A commenter asked, what is the long-term impact of getting HackerNews-ed? This was asked on the post about how I lost my virginity and now became an amateur entreporn star. That is, whether there is a measurable increase in residual traffic from those hackerporn articles and whether there is an actual impact to my products’ sales?
After my third episode of hackerporn, I can confidently conclude that there is no impact whatsoever. The “baseline load” of this blog is about 30-ish unique visitors per day and after a day or two of hackerporn fame, the traffic returns to the way it was before.
You’re surprised? Want proof? Here are some Google Analytics excerpts.
The image above shows the three episode of my hackerporn fame.
- Lifestyle Business – my overly-critical opinion about what VCs think of cottage software shops.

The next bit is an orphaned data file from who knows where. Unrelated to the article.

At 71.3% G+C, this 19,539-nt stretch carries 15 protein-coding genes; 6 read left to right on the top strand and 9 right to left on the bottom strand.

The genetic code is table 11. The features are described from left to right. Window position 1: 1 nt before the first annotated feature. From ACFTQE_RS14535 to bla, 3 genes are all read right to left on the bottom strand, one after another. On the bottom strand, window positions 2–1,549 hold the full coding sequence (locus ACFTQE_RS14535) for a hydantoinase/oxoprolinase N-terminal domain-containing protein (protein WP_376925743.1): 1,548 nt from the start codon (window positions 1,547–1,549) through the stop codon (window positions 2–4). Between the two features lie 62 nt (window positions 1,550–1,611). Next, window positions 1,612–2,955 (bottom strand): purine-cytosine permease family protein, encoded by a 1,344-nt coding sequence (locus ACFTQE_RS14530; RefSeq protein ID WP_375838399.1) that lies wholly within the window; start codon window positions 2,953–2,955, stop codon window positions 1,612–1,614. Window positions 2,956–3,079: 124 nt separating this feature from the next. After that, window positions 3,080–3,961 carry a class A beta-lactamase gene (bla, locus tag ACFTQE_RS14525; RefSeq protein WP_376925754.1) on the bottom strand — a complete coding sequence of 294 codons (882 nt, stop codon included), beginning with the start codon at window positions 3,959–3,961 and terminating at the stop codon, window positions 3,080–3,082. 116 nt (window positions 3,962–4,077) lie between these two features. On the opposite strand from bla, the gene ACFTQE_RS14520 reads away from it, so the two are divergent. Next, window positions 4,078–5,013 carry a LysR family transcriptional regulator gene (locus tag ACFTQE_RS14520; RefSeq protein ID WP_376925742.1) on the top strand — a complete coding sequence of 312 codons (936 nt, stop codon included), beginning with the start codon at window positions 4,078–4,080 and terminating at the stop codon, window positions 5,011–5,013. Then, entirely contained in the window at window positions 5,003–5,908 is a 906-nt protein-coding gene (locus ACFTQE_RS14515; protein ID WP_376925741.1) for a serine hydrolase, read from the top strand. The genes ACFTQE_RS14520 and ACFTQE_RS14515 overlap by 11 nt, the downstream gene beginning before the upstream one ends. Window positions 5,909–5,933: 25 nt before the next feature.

- Entreporn – how I became an amateur entreporn star.
- Dilbert’s JIRA – an old post about actual corporate Dilbert-ness I recently submit to HackerNews.
As you can see from all three events, after all the fanfare the traffic goes back to normal.
The sudden influx of readers really came from HackerNews. The following shows how the Dilbert’s JIRA post got its traffic at its peak time. As you can see for yourself, 94.96% exits looking for the next hackerporn flick.
One interesting trivia is that there is no significant difference between the number of Mac and Windows users that enjoy this particular hackerporn. Interestingly, it looks like the Linux crowd also enjoy these kind of posts. The graph below shows the OS distribution for that day and that post only.
Conclusion? Writing hackerporn materials is only good for kicks and won’t contribute to your long-term traffic nor sales. Unless you’re actually selling paid hackerporn stuff and you’re posting teasers to promote them. After these three episodes, I definitely agree with Rob Walling that a link from a famous-tech-site will not make a difference in your sales.
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